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    Notes: Shortest Hole Plays the Toughest

    Sam Greenwood/Augusta National
    Hole No. 12 rated as the second-toughest hole on Thursday with nine double bogeys or worse.

    The par-3 12th may be the most famous hole at Augusta National. On Thursday, it was filled with the most peril.

    The 158-yarder, which plays over Rae’s Creek, yielded a stroke average of 3.4, making it the second most difficult hole on the course. Only the par-4 11th proved tougher, with just two birdies and a 4.47 average.

    There were nine double bogeys or worse made on No. 12, including three triple bogeys. Two of the shots into Rae’s Creek doused the potential for Adam Scott and Miguel Angel Jimenez to lead the Tournament. Scott arrived at 4-under and left at 2-under after a double bogey. Jimenez dropped to 1-under after his double.

    “I just lost a little focus on that shot and didn’t commit fully to it,” Scott said, “and you paid a price on that one; that was what happened to me.”

    Couples Opens Strongly Again: Playing in his 30th Masters, Fred Couples shot a 71 for his fifth consecutive first round of par or better. Couples has shot 66 (2010), 71 (2011), 72 (2012), 68 (2013) and now 71, all since turning 50 in October 2009. He has finished in the top 15 the past four years.

    "I'm happy with what I shot," Couples said. "The last few years have been very good, and I really played well today. Can a 50-year-old win here? I think so."

    Low-Scoring Rookies: Three Masters rookies – Jonas Blixt, Kevin Stadler and Jimmy Walker – played their way into the top 10, tying the record for the most after a first round of the Tournament. The last time a first-time player won the Masters was Fuzzy Zoeller in 1979. On Thursday, Blixt, Stadler and Walker all shot 2-under-par 70 to finish tied for fifth.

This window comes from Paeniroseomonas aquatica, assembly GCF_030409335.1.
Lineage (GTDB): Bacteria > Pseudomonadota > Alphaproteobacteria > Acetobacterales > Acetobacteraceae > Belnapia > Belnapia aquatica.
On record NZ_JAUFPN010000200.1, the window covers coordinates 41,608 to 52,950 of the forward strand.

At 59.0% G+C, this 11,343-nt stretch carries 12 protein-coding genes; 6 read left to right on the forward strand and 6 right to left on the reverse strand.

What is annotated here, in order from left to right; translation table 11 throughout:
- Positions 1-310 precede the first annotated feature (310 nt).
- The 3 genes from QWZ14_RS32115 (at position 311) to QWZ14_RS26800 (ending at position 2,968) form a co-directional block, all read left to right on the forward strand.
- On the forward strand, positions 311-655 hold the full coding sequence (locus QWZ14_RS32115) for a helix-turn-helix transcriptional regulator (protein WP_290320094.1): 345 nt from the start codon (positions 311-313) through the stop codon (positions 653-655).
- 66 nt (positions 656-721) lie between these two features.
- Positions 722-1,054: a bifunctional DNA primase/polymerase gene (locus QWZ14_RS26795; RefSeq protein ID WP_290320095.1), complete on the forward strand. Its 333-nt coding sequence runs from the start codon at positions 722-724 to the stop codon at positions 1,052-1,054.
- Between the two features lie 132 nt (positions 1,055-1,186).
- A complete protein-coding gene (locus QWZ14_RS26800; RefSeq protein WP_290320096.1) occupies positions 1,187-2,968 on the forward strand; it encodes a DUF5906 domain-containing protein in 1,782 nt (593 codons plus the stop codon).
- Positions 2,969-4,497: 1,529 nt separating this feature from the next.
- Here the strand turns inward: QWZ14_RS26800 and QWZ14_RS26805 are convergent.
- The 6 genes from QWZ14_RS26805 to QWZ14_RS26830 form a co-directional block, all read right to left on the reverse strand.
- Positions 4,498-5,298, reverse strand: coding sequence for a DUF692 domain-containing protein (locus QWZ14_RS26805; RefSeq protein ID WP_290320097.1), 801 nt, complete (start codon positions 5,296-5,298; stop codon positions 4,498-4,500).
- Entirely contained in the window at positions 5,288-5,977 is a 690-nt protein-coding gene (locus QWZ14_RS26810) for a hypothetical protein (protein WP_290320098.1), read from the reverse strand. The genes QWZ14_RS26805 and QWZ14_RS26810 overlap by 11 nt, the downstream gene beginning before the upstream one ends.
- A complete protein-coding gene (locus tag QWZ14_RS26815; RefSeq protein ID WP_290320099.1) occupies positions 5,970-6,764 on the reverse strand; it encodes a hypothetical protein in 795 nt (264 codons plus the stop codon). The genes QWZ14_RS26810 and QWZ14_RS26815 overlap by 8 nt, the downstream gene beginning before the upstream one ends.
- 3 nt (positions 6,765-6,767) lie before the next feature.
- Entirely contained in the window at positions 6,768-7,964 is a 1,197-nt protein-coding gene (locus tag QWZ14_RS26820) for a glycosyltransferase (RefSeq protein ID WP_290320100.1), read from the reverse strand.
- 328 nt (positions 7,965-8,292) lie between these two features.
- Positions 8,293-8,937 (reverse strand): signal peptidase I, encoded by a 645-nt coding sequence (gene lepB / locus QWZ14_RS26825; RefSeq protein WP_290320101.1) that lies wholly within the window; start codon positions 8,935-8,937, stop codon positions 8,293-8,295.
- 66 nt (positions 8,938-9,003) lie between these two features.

Hard Day for Crenshaw: Ben Crenshaw is playing in his 43rd Masters and has made the climb up the 18th fairway 135 times. He’s not sure how many more trips are left.

    “I think about it a lot,” said Crenshaw, 62, who shot an 11-over 83, the second-highest score in the field in Thursday’s opening round. “I don’t think it’s going to be tomorrow, but it’s coming.”

    The 1984 and 1995 Masters champion said it is no fun to shoot high scores at the golf course he loves. Crenshaw has made the cut only three times since his last victory 19 years ago.

    Penalty Strokes: Masters rookie Steven Bowditch, who opened with a 2-over 74, had to call a penalty on himself on the ninth hole after his ball moved on a bed of pine straw. The bogey was one of three on the day for the recent winner of the Valero Texas Open. His only birdie came at the par-5 15th.

    “I just hit it in the pine needles, and started moving something a little bit away from the ball,” Bowditch said. “Unfortunately, my ball changed positions, so had to call a shot penalty on myself.”

    Similarly, Brandt Snedeker was left of the 13th green in two. When he took a couple of practice swings, his ball moved. He was assessed a one-stroke penalty, got up and down for par and finished with a 2-under 70, in a tie for fifth.

    Luke Donald was assessed a two-stroke penalty on No. 9 for grounding his club in the sand after leaving his third shot in the bunker. He made quadruple-bogey 8 en route to shooting 79.

    Par 3 Champion Struggles: A day after winning the Par 3 Contest, Ryan Moore carded an opening-round 77. Ever since the event began in 1960, no Par 3 champion has ever gone on to win the Masters the same year.

    Quote of the Day: “Level par is not a bad score to these flag positions today, which I thought were tough for day one. We’re lucky we had benign conditions. You’re not going to get this golf course any more perfect than it was this morning.” – Graeme McDowell

    Compiled by Masters.com staff

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    Couples on No. 2
    Chris Trotman/Augusta National
    Crenshaw drives on No. 7
    Sam Greenwood/Augusta National

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